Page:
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CMCC 1990

CELL-TYPE SPECIFIC SYSTEMIC DELIVERY OF siRNA

Inventors: Irwin Song, Judy Lieberman

Invention Types: Therapeutics, Research Tool

Research Areas: Oncology/Hematology

Keywords:

For More Information Contact:  Dietz, Ryan

 

Invention Description:

The effectiveness of gene silencing using RNAi is dependent on efficient delivery of siRNAs into cells. This
delivery method allows specific disease causing genes to be turned off by siRNAs that enter only specific cells
in both in vitro and in vivo settings, thereby avoiding potential side effects of delivery into non-targeted cells.
Through cell specific systemic delivery of siRNAs, we have taken a significant step towards using siRNAs as
human therapeutics. |


This delivery method utilizes a cell-targeting moiety that binds to a specific molecule on a target cell such as a
cell-surface receptor or surface antigen and an RNA interference-binding moiety that binds to the siRNA of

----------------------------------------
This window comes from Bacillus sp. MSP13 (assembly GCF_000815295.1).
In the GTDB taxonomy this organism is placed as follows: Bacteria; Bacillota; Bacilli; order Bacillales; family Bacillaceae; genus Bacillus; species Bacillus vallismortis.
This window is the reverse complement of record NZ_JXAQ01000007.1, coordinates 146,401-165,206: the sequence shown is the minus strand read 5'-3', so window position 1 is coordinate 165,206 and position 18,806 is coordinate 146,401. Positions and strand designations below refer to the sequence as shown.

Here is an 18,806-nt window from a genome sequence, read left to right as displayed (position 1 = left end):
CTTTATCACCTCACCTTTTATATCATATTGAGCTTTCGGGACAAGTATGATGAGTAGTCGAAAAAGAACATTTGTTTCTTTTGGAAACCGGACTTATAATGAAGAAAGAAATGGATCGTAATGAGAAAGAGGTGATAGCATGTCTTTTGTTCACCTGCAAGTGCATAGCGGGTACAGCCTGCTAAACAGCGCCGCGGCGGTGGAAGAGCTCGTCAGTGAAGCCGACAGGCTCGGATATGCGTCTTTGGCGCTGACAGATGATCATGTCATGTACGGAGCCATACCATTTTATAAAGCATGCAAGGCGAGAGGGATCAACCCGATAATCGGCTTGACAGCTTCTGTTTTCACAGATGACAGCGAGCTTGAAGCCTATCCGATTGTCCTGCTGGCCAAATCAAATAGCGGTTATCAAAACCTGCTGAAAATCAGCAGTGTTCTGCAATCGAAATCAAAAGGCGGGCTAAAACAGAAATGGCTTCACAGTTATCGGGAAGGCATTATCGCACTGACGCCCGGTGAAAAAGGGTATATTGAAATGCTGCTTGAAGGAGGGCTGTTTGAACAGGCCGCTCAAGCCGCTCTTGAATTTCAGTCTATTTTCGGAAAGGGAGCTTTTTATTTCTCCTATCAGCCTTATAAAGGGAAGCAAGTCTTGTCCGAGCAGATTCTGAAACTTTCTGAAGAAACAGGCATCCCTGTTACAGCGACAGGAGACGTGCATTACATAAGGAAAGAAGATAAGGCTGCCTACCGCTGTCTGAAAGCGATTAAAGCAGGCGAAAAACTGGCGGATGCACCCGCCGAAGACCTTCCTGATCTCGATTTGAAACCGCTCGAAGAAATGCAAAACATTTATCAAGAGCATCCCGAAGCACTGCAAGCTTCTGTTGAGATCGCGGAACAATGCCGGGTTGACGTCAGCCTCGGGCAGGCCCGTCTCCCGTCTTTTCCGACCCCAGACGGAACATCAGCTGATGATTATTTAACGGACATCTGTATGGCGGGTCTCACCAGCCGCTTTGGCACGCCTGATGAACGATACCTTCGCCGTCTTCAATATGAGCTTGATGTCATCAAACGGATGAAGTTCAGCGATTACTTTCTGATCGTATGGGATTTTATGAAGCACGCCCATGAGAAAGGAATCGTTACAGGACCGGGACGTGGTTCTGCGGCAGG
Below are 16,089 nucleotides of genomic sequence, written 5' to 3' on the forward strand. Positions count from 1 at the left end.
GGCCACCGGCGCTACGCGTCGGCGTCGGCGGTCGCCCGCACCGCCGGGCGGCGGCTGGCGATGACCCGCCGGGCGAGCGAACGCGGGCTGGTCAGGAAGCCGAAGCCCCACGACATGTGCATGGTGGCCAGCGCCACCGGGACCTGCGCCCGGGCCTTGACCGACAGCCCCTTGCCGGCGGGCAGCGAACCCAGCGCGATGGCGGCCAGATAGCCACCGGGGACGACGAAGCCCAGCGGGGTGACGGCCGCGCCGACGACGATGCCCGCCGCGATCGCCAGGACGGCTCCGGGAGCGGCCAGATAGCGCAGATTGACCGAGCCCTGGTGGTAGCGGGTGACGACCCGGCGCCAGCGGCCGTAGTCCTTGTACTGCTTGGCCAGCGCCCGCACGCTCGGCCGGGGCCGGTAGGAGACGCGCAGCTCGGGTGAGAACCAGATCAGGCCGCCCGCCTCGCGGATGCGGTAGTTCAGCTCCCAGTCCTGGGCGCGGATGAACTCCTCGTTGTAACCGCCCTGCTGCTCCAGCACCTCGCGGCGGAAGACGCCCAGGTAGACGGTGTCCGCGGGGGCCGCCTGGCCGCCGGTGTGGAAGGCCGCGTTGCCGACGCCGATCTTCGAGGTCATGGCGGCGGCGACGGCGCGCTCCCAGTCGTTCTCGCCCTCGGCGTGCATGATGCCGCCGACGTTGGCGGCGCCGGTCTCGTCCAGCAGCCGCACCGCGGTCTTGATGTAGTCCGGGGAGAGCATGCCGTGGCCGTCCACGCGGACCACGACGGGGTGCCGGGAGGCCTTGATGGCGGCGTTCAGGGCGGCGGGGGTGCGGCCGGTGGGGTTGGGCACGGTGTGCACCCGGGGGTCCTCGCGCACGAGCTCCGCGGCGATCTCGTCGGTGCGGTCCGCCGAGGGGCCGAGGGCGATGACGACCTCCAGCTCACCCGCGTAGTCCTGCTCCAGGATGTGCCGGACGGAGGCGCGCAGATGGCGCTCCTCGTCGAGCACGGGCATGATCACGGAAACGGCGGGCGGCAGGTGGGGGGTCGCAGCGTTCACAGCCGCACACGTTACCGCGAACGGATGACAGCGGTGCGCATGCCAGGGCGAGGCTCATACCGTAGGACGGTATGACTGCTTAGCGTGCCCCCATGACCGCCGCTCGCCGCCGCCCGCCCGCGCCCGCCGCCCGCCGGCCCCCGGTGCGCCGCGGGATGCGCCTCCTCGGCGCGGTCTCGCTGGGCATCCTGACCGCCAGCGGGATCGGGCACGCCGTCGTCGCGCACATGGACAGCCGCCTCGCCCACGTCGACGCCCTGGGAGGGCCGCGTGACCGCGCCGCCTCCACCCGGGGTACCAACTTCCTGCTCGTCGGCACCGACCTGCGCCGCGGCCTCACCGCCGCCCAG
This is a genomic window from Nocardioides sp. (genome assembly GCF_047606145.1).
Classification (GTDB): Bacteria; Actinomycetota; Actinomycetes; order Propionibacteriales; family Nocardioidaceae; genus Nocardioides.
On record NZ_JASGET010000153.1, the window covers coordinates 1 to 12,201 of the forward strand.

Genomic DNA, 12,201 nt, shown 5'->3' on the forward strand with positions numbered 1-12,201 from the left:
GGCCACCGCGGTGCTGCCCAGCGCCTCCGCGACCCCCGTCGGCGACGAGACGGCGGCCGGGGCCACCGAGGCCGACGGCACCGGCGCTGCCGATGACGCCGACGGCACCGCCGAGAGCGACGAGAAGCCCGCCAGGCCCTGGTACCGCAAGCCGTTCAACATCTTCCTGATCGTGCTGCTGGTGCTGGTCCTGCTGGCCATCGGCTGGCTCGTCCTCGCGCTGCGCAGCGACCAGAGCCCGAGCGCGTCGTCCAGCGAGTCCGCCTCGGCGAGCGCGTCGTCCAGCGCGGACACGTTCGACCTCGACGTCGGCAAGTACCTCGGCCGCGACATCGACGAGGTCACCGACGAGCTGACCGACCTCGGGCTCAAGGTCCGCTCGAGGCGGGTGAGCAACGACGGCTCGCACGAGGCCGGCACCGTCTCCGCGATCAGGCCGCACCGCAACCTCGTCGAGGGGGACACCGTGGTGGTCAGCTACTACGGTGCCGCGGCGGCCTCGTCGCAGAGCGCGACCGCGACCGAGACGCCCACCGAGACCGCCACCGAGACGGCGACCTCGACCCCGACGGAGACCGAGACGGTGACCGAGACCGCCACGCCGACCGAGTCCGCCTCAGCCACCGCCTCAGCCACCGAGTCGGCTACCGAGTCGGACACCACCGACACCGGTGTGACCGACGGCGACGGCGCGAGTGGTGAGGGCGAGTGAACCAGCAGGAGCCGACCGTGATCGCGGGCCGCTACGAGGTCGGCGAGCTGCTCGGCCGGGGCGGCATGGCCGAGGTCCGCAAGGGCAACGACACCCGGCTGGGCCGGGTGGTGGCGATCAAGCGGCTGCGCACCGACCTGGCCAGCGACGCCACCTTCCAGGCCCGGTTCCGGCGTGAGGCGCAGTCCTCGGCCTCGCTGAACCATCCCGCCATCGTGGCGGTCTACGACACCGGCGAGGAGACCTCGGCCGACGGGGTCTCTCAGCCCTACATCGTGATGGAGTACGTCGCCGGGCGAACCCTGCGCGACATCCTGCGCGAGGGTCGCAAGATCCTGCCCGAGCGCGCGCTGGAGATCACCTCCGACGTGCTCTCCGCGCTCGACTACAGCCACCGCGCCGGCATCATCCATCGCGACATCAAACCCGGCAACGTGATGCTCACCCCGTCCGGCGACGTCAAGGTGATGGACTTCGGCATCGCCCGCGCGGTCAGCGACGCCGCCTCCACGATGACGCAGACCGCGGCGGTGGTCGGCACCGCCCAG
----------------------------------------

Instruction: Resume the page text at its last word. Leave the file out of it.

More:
interest. Experiments have shown that this delivery method selectively delivers the siRNA only into the cells
expressing a specific surface receptors or antigen. The efficacy has been demonstrated in vivo using both
subcutaneous and intravenous administration. In one experiment, the tagged siRNAs were absorbed only by
mouse melanoma cells engineered to carry a specific receptor and not by normal melanoma cells. Also, siRNAs
designed to shut down known cancer-causing genes were injected into mice implanted with engineered
melanoma cells. Results after nine days showed that the tumors were about half the weight of tumors in the
control group.

Applications:

- Delivery of small interfering siRNAs to specific cell types for human therapeutics.

- Self-delivering reagents as a more effective alternative to electroporation, chemical, lipid or polymer-based transfection methods.

Business Opportunity:

Nonexclusive worldwide licenses for therapeutics and research reagents

Key Publications: Nature Biotechnology 23: 709-717, 2005

Proc Natl Acad Sci U S A. 2007 Mar 6;104(10):4095-100. Epub 2007 Feb 28.

IPStatus: Patented